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Hiding proteins in the nucleolus

The Rockefeller University Press
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DOI: 10.1083/jcb1705iti1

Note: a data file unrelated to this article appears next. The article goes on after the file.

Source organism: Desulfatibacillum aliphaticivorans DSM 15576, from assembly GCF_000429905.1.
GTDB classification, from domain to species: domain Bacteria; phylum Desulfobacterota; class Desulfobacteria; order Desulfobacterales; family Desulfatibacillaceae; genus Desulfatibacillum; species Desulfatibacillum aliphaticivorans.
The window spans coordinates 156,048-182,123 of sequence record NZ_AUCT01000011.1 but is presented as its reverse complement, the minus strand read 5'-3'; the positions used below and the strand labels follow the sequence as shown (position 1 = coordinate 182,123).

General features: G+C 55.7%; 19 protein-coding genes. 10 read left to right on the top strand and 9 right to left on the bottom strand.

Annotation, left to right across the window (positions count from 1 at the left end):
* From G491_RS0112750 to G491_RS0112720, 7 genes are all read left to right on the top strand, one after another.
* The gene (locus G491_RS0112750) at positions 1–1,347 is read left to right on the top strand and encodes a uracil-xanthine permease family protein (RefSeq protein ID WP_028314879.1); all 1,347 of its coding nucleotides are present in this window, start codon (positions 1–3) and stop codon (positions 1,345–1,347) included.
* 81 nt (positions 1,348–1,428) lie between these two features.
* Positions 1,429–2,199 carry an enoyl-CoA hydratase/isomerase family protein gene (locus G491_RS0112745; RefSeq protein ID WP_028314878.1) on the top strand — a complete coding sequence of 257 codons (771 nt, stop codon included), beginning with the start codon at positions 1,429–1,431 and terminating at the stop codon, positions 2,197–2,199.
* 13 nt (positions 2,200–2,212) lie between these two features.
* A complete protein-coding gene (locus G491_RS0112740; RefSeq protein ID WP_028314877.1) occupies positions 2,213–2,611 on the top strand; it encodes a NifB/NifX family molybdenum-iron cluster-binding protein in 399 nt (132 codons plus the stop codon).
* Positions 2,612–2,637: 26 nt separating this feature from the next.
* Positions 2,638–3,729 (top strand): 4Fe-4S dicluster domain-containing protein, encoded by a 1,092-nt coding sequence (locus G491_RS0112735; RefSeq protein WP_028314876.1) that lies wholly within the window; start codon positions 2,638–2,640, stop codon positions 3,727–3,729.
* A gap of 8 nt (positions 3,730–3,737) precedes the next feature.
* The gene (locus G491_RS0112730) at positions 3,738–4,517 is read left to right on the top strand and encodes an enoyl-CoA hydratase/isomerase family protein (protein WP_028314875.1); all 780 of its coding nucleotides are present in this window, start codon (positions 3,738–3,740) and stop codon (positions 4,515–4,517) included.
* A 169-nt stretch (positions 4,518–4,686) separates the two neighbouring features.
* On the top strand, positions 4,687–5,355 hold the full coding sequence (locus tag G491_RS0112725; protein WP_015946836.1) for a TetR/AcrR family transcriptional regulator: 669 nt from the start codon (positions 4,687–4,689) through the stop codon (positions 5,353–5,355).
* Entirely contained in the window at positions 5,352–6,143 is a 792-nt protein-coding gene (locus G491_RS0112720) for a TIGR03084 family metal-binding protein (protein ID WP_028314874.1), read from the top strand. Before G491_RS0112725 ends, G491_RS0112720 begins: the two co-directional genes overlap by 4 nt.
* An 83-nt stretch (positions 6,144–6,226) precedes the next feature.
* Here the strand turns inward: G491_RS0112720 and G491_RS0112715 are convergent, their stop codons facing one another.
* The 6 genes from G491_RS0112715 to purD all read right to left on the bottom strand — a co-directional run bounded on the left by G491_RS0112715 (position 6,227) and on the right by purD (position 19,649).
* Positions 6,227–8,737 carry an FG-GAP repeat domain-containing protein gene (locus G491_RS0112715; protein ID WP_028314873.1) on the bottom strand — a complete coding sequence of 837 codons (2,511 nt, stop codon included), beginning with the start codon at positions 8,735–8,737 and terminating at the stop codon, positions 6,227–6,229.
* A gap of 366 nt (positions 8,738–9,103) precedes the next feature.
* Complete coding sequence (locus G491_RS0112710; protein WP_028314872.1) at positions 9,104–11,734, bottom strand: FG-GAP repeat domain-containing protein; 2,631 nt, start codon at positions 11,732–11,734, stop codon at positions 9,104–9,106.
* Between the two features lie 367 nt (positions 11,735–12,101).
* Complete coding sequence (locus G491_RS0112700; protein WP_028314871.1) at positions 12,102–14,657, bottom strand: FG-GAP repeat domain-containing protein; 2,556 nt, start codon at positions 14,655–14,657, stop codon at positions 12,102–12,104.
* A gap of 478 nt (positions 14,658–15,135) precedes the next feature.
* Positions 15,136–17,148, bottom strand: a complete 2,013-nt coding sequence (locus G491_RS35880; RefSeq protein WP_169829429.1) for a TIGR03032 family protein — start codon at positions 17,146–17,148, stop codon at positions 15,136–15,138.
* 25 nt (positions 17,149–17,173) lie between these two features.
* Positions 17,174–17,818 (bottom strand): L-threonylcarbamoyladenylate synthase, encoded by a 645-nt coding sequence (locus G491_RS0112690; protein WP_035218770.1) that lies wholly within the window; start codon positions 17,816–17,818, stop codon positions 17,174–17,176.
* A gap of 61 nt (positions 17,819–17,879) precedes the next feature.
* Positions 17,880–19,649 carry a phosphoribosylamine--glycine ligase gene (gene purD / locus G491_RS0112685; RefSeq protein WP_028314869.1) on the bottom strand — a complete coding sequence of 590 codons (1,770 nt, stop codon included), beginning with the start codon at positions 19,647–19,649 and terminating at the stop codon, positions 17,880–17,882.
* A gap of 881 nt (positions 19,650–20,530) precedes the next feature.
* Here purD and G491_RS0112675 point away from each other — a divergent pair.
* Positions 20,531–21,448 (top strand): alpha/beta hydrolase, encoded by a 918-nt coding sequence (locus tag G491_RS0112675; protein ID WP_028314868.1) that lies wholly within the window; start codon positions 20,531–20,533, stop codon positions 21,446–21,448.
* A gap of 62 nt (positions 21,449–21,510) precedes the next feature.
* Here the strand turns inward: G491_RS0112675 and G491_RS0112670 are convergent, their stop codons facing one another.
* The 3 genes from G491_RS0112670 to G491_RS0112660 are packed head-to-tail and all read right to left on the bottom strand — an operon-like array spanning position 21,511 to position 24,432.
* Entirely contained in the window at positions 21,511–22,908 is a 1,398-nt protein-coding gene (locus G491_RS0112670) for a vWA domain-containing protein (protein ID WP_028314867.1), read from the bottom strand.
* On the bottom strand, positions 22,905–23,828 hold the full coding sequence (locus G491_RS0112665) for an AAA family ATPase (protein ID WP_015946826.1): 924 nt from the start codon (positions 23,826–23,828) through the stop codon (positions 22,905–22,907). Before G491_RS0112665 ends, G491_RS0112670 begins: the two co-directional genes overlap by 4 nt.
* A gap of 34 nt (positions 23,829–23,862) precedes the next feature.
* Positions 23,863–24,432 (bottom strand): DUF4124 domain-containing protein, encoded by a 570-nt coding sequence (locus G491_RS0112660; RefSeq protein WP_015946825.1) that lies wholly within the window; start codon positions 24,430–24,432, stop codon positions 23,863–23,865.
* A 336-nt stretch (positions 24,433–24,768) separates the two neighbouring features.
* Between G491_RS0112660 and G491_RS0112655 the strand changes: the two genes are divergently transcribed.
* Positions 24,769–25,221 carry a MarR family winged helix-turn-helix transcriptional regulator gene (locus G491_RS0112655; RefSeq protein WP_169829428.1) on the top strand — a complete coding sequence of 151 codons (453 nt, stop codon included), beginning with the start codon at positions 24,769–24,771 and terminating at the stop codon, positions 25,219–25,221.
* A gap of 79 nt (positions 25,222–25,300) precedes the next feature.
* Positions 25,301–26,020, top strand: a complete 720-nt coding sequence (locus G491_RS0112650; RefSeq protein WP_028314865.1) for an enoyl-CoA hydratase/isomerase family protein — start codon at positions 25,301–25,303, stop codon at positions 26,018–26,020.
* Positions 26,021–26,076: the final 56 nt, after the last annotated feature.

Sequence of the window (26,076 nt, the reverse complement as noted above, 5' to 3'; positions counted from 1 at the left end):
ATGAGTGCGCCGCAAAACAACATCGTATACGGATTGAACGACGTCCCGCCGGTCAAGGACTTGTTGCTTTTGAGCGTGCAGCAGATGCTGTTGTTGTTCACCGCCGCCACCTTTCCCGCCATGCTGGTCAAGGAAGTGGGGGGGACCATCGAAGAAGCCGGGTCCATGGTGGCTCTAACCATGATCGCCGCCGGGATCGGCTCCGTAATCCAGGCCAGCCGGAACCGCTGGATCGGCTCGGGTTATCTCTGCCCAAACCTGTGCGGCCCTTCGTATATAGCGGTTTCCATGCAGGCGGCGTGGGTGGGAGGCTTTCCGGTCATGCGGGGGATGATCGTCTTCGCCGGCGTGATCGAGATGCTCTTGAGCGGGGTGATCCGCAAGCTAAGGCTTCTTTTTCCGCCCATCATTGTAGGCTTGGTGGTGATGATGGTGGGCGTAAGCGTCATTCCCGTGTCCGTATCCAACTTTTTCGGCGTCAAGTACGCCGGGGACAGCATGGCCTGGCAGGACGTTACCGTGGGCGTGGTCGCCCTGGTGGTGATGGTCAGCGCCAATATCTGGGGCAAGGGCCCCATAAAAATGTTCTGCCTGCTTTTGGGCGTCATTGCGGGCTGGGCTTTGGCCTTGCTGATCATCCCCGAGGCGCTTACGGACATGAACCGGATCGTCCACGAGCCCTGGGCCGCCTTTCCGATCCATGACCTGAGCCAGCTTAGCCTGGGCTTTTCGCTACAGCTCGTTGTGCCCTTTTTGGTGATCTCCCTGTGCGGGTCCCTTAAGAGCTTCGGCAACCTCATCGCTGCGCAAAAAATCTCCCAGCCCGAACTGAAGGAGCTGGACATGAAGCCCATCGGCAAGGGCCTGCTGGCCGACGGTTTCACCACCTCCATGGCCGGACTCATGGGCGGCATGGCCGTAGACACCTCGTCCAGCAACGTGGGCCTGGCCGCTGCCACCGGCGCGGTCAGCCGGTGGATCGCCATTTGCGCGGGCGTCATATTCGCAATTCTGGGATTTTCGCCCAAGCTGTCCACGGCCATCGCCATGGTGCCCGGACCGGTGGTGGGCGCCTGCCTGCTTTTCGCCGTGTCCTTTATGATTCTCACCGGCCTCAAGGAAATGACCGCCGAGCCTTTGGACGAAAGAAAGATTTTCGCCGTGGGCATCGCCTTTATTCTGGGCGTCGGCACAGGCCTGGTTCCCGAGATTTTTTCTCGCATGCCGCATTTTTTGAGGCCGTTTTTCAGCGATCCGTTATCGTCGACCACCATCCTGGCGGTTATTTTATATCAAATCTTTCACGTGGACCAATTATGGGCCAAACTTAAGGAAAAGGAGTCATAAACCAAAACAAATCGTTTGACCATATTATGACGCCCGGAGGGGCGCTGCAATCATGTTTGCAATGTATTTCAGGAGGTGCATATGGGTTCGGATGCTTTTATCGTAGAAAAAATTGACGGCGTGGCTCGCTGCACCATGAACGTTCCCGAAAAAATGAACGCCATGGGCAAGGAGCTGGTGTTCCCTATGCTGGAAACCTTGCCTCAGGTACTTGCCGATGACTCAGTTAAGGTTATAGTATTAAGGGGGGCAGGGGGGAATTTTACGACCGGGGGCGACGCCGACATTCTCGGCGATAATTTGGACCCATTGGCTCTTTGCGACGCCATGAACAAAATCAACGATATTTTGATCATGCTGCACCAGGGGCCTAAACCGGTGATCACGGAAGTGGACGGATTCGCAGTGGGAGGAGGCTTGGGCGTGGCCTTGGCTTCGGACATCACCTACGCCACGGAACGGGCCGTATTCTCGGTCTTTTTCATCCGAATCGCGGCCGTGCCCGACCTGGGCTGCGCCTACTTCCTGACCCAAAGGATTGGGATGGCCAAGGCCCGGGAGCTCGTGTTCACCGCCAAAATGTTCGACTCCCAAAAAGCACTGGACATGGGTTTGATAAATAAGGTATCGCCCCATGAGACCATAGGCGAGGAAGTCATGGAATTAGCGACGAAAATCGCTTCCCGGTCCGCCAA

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1705iti In This Issue JCB • VOLUME 170 • NUMBER 5 • 2005696 Immortal DNA arpowicz et al. (page 721) report evidence for asymmetric segregation of the oldest DNA during neural stem cell proliferation. According to the immortal strand hypothesis, which was first proposed in the mid-1970s, stem cells actively retain the oldest DNA during asymmetric cell divisions. That DNA should, statistically speaking, contain fewer replication- induced errors than DNA resulting from more rounds of replication. While tanta- lizing for its logic, the hypothesis has been controversial, and numerous studies have failed to find evidence for it. Working with mouse neural stem cells, the authors labeled cells with BrdU and then looked at how the DNA segre- gated. When populations of cells were labeled, dispersed into single cells, and allowed to proliferate, they gave rise to neurospheres that frequently contained a few BrdU-labeled cells. The retention of the label after numerous divisions K Hiding proteins in the nucleolus ells regulate metabolic pathways by rigidly locking enzymes in the nucleolus, report Mekhail et al. on page 733. Two ubiquitin ligase enzymes bind in the nucleolus in response to signals that block their activity. Ubiquitin tagging alters protein fates, often marking substrates for degradation. Regulation of the process occurs at the level of the ubiquitin ligases, called E3s, which facilitate the transfer of ubiquitin from a conjugating enzyme to the target protein. Several E3 proteins aggregate in the nucleolus in response to inhibitory signals. The new results show that two different E3 enzymes, MDM2 and von Hippel-Lindau tumor suppressor (VHL), become immobilized in the structure and probably bind nucleolar scaffold proteins. In the presence of oxygen, VHL tags the hypoxia-inducible factor (HIF � ), causing its degradation. The authors identified a domain within VHL that detects increased acidity, such as occurs during hypoxia, and

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